General internists diagnose and provide nonsurgical treatment for a range of problems that affect internal organ systems such as the stomach, kidneys, liver, and digestive tract. Internists use a variety of diagnostic techniques to treat patients through medication or hospitalization. They work mostly with adult patients.

General pediatricians provide care for infants, children, teenagers, and young adults. They specialize in diagnosing and treating problems specific to younger people. Most pediatricians treat common illnesses, minor injuries, and infectious diseases, and administer vaccinations. Some pediatricians specialize in pediatric surgery or serious medical conditions that commonly affect younger patients, such as autoimmune disorders or chronic ailments.

Obstetricians and gynecologists (OB/GYNs) provide care related to pregnancy, childbirth, and the female reproductive system. They treat and counsel women throughout their pregnancy and deliver babies. They also diagnose and treat health issues specific to women, such as breast cancer, cervical cancer, hormonal disorders, and symptoms related to menopause.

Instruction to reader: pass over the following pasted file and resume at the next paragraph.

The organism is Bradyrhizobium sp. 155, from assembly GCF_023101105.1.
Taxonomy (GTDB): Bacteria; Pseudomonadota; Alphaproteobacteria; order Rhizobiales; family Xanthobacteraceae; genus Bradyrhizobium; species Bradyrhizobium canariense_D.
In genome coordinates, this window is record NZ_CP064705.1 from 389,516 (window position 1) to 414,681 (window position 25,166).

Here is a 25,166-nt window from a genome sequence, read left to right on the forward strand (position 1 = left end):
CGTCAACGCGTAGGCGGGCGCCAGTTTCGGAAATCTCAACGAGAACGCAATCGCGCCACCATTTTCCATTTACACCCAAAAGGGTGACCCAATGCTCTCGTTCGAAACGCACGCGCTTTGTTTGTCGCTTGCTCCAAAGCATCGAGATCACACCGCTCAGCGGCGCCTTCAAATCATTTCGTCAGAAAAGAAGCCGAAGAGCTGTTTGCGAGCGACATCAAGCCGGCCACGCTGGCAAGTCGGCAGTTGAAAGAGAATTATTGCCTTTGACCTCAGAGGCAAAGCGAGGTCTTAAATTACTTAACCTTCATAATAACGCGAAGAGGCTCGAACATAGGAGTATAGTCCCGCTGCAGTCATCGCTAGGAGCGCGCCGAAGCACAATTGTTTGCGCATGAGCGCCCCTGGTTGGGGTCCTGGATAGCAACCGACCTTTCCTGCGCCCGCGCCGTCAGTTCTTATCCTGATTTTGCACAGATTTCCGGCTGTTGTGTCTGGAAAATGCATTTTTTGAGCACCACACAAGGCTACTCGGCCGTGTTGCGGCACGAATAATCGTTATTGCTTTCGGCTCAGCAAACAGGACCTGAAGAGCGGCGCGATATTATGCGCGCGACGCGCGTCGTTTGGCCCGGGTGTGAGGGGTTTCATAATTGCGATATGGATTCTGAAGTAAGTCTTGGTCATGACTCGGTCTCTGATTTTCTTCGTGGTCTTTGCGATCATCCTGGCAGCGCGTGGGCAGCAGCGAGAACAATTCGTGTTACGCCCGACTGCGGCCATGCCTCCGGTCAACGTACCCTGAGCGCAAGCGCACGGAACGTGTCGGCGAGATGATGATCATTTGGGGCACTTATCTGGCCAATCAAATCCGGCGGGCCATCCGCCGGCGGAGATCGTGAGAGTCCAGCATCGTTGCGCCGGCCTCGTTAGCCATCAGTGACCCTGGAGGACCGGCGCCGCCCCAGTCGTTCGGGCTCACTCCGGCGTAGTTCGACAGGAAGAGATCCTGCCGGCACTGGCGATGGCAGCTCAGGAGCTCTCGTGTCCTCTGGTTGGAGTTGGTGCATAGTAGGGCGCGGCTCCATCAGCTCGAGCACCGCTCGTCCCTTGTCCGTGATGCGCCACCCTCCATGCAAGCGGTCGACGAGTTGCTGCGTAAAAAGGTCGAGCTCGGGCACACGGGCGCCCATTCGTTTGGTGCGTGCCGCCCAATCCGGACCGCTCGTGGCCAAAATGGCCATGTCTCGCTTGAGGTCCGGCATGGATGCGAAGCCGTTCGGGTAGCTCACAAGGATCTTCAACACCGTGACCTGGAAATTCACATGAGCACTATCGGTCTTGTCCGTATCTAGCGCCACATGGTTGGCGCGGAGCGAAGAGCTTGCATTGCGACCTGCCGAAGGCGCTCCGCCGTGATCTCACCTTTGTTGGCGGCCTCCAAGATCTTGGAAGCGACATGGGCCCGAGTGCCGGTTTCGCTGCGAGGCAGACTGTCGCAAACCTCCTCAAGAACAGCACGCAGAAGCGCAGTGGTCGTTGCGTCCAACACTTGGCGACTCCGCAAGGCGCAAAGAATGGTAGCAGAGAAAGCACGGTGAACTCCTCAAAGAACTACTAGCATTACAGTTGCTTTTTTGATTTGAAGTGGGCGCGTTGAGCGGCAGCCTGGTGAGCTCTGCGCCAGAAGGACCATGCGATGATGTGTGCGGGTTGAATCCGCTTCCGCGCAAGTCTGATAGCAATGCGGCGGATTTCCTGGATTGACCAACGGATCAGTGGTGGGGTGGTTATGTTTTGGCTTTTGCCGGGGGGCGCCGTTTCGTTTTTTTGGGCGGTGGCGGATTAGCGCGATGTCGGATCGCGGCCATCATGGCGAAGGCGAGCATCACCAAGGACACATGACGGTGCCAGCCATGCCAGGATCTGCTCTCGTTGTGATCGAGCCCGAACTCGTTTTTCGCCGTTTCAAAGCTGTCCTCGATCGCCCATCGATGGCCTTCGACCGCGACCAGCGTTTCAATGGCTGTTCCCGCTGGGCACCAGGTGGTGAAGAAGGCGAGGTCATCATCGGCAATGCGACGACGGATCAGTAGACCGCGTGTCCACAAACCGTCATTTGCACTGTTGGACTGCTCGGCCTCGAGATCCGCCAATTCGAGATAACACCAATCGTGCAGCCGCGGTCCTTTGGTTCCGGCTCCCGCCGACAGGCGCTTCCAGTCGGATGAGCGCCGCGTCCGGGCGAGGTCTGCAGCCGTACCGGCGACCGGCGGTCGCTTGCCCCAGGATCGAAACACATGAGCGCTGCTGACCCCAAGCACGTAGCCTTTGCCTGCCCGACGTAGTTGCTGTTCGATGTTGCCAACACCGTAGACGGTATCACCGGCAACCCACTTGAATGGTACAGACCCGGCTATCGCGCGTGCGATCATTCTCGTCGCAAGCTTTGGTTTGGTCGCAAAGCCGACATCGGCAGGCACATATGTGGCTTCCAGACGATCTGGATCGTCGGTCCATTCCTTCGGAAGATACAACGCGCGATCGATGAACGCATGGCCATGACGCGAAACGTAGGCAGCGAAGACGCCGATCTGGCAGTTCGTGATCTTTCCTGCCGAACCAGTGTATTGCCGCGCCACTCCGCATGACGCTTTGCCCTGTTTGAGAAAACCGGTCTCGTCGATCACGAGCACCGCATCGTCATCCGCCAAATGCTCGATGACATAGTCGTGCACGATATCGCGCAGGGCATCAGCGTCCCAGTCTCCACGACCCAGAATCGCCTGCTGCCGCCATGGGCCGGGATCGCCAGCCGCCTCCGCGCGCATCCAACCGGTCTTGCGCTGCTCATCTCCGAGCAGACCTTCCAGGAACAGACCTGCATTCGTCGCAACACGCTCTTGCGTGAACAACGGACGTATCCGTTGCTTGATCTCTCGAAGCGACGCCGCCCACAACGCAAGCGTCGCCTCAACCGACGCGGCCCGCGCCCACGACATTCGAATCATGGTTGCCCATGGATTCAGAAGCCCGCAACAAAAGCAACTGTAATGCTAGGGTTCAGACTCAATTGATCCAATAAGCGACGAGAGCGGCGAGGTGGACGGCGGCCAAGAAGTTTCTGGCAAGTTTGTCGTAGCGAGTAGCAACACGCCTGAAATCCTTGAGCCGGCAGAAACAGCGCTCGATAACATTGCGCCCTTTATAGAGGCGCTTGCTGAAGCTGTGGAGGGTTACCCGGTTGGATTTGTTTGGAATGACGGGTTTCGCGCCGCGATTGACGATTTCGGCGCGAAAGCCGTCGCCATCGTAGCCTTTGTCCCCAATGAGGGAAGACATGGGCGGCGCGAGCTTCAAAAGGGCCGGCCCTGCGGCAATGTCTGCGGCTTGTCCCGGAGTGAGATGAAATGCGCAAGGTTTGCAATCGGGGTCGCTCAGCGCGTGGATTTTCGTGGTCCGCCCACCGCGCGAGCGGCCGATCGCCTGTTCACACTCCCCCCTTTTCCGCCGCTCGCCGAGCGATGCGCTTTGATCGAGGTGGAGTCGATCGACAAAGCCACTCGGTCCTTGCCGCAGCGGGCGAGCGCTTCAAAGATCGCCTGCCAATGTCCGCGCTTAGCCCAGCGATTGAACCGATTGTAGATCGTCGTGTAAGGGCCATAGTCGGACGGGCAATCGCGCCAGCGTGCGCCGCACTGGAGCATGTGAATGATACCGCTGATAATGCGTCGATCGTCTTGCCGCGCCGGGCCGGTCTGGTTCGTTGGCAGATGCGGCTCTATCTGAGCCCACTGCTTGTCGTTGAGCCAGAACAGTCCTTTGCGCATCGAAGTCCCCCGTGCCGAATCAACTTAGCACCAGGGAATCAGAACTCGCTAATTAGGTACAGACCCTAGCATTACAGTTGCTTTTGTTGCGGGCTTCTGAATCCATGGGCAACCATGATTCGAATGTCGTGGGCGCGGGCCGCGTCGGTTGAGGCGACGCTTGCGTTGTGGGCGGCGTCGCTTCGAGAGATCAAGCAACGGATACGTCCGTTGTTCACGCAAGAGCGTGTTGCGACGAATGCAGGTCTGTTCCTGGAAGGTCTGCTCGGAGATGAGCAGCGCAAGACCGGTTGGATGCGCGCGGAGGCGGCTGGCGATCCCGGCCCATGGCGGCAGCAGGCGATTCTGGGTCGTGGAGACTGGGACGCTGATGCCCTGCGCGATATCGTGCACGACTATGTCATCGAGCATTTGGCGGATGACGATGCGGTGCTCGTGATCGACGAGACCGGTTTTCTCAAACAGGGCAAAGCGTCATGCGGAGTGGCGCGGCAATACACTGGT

Psychiatrists are primary mental health physicians. They diagnose and treat mental illnesses through a combination of personal counseling (psychotherapy), psychoanalysis, hospitalization, and medication. Psychotherapy involves regular discussions with patients about their problems. The psychiatrist helps them find solutions through changes in their behavioral patterns, explorations of their past experiences, or group and family therapy sessions. Psychoanalysis involves long-term psychotherapy and counseling for patients. Psychiatrists may prescribe medications to correct chemical imbalances that cause some mental illnesses.

Surgeons treat injuries, diseases, and deformities through operations. Using a variety of instruments, a surgeon corrects physical deformities, repairs bone and tissue after injuries, or performs preventive or elective surgeries on patients. Although a large number perform general surgery, many surgeons choose to specialize in a specific area. Specialties include orthopedic surgery (the treatment of the musculoskeletal system), neurological surgery (treatment of the brain and nervous system), cardiovascular surgery, and plastic or reconstructive surgery. Like other physicians, surgeons examine patients, perform and interpret diagnostic tests, and counsel patients on preventive healthcare. Some specialist physicians also perform surgery.

Physicians and surgeons may work in a number of other medical and surgical specialties and subspecialties. The following specialists are some of the most common examples:

  • Allergists (specialists in diagnosing and treating hay fever or other allergies)
  • Cardiologists (heart specialists)
  • Dermatologists (skin specialists)